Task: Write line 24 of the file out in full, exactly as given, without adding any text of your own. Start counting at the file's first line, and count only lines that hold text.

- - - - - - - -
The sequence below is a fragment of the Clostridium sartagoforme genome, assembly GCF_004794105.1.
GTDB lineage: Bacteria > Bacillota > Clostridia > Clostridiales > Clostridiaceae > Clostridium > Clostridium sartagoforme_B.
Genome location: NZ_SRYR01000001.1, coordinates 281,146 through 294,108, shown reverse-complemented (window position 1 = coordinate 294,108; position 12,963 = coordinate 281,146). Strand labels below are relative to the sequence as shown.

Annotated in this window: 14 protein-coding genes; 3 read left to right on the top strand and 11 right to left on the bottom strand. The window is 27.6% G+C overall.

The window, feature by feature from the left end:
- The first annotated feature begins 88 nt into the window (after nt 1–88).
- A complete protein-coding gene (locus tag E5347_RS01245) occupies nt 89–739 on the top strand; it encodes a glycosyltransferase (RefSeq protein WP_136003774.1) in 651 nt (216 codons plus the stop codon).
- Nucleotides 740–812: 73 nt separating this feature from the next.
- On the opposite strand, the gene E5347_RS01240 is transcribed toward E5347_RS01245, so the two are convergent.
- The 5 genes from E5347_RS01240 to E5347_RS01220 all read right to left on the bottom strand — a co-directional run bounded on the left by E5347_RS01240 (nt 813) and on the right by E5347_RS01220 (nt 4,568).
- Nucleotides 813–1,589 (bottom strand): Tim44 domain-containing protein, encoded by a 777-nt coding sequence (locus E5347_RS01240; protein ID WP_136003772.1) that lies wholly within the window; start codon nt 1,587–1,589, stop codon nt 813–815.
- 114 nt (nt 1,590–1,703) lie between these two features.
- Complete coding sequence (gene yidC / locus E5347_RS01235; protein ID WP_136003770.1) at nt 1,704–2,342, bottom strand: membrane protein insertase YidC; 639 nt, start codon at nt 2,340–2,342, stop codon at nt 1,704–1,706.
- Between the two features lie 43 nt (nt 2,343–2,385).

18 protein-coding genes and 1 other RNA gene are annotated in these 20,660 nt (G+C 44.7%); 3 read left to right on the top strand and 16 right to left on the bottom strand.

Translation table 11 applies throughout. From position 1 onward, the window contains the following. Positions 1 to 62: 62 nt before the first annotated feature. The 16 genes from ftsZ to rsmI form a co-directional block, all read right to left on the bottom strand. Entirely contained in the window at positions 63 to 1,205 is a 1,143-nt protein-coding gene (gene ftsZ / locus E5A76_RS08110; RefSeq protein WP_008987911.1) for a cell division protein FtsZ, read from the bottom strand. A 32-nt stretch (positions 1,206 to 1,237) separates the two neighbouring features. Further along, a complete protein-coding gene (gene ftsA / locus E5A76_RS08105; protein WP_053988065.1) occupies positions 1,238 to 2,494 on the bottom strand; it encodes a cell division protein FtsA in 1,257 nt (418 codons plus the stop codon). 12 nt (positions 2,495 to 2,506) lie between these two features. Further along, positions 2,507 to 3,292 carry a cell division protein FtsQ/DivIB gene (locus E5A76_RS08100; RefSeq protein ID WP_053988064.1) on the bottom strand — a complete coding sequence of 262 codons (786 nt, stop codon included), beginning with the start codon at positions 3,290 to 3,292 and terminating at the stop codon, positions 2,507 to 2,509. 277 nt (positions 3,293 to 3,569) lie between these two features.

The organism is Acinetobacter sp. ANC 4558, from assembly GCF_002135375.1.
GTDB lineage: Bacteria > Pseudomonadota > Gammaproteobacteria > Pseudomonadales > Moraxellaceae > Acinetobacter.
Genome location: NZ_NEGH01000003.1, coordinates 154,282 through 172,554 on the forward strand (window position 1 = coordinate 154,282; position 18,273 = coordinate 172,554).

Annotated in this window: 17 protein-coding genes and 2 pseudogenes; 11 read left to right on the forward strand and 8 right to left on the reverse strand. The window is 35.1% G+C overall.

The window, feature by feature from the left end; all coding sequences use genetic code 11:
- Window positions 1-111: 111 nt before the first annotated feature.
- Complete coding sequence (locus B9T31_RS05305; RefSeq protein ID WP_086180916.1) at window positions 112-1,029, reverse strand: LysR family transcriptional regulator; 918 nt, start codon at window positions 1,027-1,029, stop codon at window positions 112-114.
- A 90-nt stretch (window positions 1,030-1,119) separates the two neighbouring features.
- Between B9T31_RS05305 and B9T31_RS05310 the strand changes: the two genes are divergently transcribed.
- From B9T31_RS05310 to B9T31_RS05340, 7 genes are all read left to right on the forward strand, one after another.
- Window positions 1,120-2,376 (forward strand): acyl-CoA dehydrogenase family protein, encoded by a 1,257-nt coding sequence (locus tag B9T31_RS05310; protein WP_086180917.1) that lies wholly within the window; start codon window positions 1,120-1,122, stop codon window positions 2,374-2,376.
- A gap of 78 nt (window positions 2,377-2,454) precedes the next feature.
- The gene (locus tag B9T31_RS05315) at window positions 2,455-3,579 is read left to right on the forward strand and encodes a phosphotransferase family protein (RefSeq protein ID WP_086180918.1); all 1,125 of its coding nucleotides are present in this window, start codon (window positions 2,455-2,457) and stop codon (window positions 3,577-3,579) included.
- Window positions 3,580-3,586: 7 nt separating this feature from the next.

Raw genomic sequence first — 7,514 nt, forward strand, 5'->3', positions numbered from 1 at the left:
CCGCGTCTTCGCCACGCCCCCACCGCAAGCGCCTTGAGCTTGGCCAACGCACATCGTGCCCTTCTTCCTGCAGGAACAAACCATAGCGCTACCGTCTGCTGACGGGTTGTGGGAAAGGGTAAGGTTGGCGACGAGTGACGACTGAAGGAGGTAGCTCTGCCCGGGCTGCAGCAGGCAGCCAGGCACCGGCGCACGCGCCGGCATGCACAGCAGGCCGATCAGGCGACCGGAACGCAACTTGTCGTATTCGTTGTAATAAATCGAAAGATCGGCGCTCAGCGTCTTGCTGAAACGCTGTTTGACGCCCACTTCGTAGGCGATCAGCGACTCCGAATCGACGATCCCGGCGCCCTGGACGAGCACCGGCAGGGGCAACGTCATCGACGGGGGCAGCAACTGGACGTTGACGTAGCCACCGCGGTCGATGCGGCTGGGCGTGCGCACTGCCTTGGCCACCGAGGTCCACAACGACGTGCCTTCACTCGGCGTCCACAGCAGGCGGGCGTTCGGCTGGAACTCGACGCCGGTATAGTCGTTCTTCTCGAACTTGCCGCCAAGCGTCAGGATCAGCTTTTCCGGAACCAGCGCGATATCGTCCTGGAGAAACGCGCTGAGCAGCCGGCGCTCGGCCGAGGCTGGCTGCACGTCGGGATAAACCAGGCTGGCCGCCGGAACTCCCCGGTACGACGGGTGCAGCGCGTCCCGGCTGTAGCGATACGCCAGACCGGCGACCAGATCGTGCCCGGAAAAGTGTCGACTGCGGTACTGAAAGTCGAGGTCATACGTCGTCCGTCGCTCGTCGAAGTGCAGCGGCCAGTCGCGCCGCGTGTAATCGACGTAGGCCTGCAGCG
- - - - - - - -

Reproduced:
- A 90-nt stretch (window positions 1,030-1,119) separates the two neighbouring features.